‘A film should create an emotional impact’

Shahid Kapur on his upcoming film Udta Punjab, his stance on drugs, and his love for dance.

June 08, 2016 08:05 am | Updated October 18, 2016 02:26 pm IST

Mumbai: Actor Shahid Kapoor and actress Alia Bhatt during a promotional event of their upcoming film "Shaandaar" in Mumbai  on Wednesday. PTI Photo (PTI10_21_2015_000174A)

Mumbai: Actor Shahid Kapoor and actress Alia Bhatt during a promotional event of their upcoming film "Shaandaar" in Mumbai on Wednesday. PTI Photo (PTI10_21_2015_000174A)

Shahid Kapur stepped into Bollywood as a background dancer. One might recollect that in ‘ Kahin Aag Lage ’ from Subhash Ghai’s Taal . It was Kapur, a dancer in the film, who draped the last bit of the white cloth over Aishwarya Rai Bachchan. From that scene to being recognised as a mainstream actor, Kapur has come a long way.

Coming up next is Abhishek Chaubey’s Udta Punjab , a film he chose to act in owing to the director’s own emotional involvement with the film’s subject. “The film is very close to his heart. When someone makes a film that he is so emotionally involved in, it resonates as a final product,” says Kapur.

The movie is now caught in a political storm with the Shiromani Akali Dal over the portrayal of drug abuse in the State.

Kapur essays the role of a druggie rock star, Tommy Singh, in the movie. He feels it chose to address a relevant topic in current times.

‘A brave film’

“It is a very brave film. I think makers shy away from talking about subjects that are as strong.” He himself was unaware of the rising drug trafficking in Punjab until the script was offered to him. Kapur’s respect for Chaubey grew as he was attempting to make a film that spoke about a rarely addressed issue.

What is Udta Punjab ’s ultimate aim? Does it stop at portraying lives of people who are closely associated with the drug problem or does it even try to hint at a solution? Neither, says Kapur. “I think the purpose of a film should be to create an emotional impact,” he says. “Everybody will be able to relate to the four characters in the film and their stories will hopefully create an impact.” He believes that the last thing a film should do is preach. “Let’s consider a classroom scenario. Why is it that people often find classes boring? It is because lectures are often just unemotional conversations. On the other hand, time flies when in conversation with a friend, and you have an emotional take-away from it too.”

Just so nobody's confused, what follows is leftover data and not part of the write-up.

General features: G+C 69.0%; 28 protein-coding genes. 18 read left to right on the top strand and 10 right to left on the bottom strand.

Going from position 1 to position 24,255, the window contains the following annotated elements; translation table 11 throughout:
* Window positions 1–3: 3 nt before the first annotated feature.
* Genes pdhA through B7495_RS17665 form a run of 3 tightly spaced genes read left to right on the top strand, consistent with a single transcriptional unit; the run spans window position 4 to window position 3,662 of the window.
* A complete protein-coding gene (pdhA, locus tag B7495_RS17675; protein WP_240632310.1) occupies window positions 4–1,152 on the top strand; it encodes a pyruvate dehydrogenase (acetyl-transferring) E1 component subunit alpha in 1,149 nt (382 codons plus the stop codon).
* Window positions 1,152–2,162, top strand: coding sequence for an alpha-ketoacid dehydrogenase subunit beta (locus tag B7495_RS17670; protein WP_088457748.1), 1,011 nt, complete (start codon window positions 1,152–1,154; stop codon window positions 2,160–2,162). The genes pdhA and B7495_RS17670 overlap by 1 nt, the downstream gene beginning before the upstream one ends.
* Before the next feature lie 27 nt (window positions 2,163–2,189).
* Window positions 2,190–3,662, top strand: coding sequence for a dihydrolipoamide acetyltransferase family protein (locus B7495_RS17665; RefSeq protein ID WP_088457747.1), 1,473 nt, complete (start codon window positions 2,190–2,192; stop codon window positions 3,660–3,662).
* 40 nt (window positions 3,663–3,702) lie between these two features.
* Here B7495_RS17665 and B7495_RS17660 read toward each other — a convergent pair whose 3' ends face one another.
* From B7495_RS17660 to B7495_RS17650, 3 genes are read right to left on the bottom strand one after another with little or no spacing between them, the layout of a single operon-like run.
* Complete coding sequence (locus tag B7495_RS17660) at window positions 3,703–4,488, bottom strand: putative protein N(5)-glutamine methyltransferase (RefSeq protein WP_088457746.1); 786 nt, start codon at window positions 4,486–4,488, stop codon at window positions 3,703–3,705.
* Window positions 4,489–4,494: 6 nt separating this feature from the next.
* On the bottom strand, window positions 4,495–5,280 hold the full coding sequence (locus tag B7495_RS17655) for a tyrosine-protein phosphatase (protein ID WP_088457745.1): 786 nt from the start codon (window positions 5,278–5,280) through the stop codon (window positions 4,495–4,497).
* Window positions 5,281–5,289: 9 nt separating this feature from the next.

Kapur believes that Udta Punjab will give rise to dialogue about substance abuse, while engaging and entertaining the audience. “Entertainment will come in different ways from the characters. Tommy Singh is an exhibitionist, his job is to shock you and make you laugh. Kumari Pinky [played by Alia Bhatt] is the heart of the film,” he says. “Dr. Preet Sahani [played by Kareena Kapoor] is the conscience of the film. And lastly, Sartaj Singh [played by Diljit Dosanjh] is the corrupt cop who needs to realise that his actions will have consequences. He is like any other guy, stuck in a grey zone.”

Tommy Singh’s behaviour intrigued Kapur. “Ten minutes into the script and I was wondering, ‘What is it that this man wants? What is he going to do next?’” he says. “My character is dark and he is an addict. As exciting and fun he seems to be, he actually has no problem. He is his own problem. It’s all in his head.”

What is Kapoor’s own stance on drug consumption? He points at the film’s poster, gestures to its tagline, and reads it aloud: “ Drugs Di Maa Di .” He clarifies his stand, but does so without acknowledging the sexism in the statement.

The lone hurdle

Preparing for the role of Tommy Singh was an uphill task for Kapoor, who is a teetotaller and has never consumed drugs. A lack of knowledge about life of an addict was not the only hurdle for the actor. “The shoots were very tiring. My trainer didn’t let me eat much because I had to look a certain way,” he says, pointing at his chiselled abs in Udta Punjab ’s poster. The actor is hoping to do a more relaxed role in the future.

“With back to back roles in films like Udta Punjab and Rangoon , I need a light-hearted role next.” He would also love to do another dance film. He began his career with this passion — dance — and just can’t seem to get enough of it.

The writer is an intern at The Hindu

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